Are total, intensity- and domain-specific physical activity levels associated with life satisfaction among university students?

Željko Pedišić, Zrinka Greblo, Philayrath Phongsavan, Karen Milton, Adrian E Bauman

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31 Citations (Scopus)


BACKGROUND: Thorough information about the relationship between physical activity (PA) and life satisfaction is still lacking. Therefore, this study examined the cross-sectional relationships between life satisfaction and meeting the World Health Organization (WHO) moderate to vigorous-intensity PA recommendations, total volume and duration of PA, intensity-specific PA (walking, moderate- and vigorous-intensity), domain-specific PA (work, transport-related, domestic, and leisure-time), and 11 domain and intensity-specific PA types among university students. Additionally, we examined the associations between life satisfaction and gender, age, disposable income, community size, smoking, alcohol intake, body mass index (BMI), and self-rated health.

METHODS: The study included a random sample of 1750 university students in Zagreb, Croatia (response rate = 71.7%; 62.4% females; mean age 21.5 ± 1.8 years), using the International Physical Activity Questionnaire-long form and the Satisfaction with Life Scale.

RESULTS: Higher life satisfaction was associated with female gender (β = 0.13; p = <0.001), younger age (β = -0.07; p = 0.024), higher disposable income (β = 0.10; p = 0.001), and better self-rated health (β = 0.30; p = <0.001). No significant association was found between life satisfaction and size of community (p = 0.567), smoking status (p = 0.056), alcohol consumption (p = 0.058), or BMI (p = 0.508). Among all PA variables, only leisure-time vigorous-intensity PA was significantly associated with life satisfaction after adjustments for socio-demographic characteristics, lifestyle and self-rated general health (β = 0.06; p = 0.045).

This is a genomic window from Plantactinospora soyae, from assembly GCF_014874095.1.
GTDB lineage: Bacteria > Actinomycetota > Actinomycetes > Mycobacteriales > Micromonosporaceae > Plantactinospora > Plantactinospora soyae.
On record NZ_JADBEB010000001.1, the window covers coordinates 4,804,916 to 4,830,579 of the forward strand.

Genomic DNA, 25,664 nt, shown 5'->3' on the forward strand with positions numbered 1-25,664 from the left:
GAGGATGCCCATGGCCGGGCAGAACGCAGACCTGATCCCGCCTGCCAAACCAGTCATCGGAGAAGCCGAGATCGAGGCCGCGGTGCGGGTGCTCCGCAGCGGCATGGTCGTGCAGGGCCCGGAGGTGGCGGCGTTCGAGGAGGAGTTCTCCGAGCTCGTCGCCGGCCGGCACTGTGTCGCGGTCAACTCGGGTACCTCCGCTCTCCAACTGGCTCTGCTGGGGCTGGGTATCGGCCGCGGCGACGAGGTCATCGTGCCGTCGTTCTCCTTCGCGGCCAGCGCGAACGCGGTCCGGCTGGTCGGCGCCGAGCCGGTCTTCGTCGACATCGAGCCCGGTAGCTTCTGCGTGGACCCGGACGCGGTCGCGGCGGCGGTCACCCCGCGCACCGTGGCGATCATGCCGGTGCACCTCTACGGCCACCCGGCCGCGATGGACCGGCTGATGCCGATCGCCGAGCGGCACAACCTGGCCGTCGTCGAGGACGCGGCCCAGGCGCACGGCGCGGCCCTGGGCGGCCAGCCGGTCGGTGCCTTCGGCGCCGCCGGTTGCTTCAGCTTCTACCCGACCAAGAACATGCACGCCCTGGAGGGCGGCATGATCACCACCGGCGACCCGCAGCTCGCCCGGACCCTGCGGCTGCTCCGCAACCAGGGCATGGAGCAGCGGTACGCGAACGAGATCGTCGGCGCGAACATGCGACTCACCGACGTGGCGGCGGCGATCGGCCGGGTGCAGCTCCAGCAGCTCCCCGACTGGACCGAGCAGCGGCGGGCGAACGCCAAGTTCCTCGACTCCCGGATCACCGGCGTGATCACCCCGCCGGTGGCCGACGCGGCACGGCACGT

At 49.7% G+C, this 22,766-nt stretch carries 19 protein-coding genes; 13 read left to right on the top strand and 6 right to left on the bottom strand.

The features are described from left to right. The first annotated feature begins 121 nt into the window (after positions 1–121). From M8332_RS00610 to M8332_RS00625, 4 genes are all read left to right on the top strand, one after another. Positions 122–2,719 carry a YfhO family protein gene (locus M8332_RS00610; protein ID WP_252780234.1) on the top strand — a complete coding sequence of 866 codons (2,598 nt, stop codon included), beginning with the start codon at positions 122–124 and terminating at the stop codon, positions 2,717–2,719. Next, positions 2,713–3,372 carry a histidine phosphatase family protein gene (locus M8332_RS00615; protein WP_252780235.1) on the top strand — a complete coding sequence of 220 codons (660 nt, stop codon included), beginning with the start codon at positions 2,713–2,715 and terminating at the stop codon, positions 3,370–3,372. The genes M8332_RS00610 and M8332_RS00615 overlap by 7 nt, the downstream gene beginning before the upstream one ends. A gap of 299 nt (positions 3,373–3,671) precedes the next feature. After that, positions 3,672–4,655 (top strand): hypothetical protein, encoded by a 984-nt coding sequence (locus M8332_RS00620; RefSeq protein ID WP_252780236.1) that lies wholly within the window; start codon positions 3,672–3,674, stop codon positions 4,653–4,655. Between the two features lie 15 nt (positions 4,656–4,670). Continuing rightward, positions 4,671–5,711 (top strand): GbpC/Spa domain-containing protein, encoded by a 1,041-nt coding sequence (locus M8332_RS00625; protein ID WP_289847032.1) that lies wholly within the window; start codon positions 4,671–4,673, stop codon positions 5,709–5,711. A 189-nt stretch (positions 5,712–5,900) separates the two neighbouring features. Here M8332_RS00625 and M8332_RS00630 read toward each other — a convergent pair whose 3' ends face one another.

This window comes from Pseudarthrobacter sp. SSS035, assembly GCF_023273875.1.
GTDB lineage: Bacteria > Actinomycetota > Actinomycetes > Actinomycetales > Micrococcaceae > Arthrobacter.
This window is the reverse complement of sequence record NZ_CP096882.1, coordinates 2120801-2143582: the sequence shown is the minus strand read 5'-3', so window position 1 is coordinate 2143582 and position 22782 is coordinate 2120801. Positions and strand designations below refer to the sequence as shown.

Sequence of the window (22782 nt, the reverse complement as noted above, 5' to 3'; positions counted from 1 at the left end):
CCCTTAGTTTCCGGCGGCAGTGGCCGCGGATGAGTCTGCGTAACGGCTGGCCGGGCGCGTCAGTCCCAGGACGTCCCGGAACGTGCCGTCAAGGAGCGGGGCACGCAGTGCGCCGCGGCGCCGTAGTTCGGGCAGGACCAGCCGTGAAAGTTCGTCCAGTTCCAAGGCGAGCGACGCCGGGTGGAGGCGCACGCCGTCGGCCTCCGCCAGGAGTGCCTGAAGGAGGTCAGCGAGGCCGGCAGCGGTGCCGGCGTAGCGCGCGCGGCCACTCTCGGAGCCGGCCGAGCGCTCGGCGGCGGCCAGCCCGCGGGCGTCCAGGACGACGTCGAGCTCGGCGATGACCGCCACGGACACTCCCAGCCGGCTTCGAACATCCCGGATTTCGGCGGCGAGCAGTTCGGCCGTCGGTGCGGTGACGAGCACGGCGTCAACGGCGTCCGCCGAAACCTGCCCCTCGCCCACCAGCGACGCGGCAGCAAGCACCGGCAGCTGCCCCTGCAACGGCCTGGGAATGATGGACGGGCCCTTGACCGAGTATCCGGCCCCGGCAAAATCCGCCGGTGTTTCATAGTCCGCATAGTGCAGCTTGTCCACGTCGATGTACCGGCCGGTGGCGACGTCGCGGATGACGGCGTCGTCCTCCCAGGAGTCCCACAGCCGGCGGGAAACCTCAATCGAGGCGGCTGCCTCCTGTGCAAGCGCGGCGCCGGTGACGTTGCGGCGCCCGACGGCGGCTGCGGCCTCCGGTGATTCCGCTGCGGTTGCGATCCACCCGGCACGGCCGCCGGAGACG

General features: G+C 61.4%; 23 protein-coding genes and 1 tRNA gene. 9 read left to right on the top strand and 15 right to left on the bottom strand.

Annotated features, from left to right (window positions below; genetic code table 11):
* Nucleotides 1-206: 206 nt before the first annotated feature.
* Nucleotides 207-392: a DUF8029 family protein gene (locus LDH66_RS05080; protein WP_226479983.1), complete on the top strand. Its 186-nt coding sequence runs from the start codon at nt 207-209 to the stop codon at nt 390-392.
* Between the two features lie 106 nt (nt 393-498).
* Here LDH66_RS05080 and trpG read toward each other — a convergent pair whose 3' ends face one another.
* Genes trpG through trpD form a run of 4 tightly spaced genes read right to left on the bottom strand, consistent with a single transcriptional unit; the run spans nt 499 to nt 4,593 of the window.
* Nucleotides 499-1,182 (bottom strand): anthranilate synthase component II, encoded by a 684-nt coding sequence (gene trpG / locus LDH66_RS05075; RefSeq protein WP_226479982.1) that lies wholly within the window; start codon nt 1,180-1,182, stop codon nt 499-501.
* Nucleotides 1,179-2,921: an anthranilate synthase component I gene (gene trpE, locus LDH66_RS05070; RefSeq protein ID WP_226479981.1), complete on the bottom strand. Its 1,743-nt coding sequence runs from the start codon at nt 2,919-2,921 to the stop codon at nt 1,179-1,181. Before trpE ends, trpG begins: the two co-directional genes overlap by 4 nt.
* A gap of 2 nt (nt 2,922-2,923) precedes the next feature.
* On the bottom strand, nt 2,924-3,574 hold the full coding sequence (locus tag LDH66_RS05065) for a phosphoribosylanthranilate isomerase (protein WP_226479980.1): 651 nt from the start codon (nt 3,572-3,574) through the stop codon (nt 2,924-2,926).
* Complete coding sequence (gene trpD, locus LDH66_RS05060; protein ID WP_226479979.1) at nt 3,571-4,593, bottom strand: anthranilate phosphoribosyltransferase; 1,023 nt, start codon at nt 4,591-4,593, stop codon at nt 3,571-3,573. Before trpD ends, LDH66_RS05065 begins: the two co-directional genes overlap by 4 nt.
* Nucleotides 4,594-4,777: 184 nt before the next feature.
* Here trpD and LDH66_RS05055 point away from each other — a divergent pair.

CONCLUSIONS: This study indicated a weak positive relationship between leisure-time vigorous-intensity PA and life satisfaction, whilst no such association was found for other PA variables. These findings underscore the importance of analyzing domain and intensity-specific PA levels in future studies among university students, as drawing conclusions about the relationship between PA and life satisfaction based on total PA levels only may be misleading.

Original languageEnglish
Article numbere0118137
JournalPLoS One
Issue number2
Publication statusPublished - 19 Feb 2015
Externally publishedYes


  • Age Factors
  • Body Mass Index
  • Cross-Sectional Studies
  • Female
  • Health Status
  • Humans
  • Leisure Activities
  • Life Style
  • Male
  • Motor Activity
  • Personal Satisfaction
  • Sex Factors
  • Students
  • Surveys and Questionnaires
  • Universities
  • Young Adult

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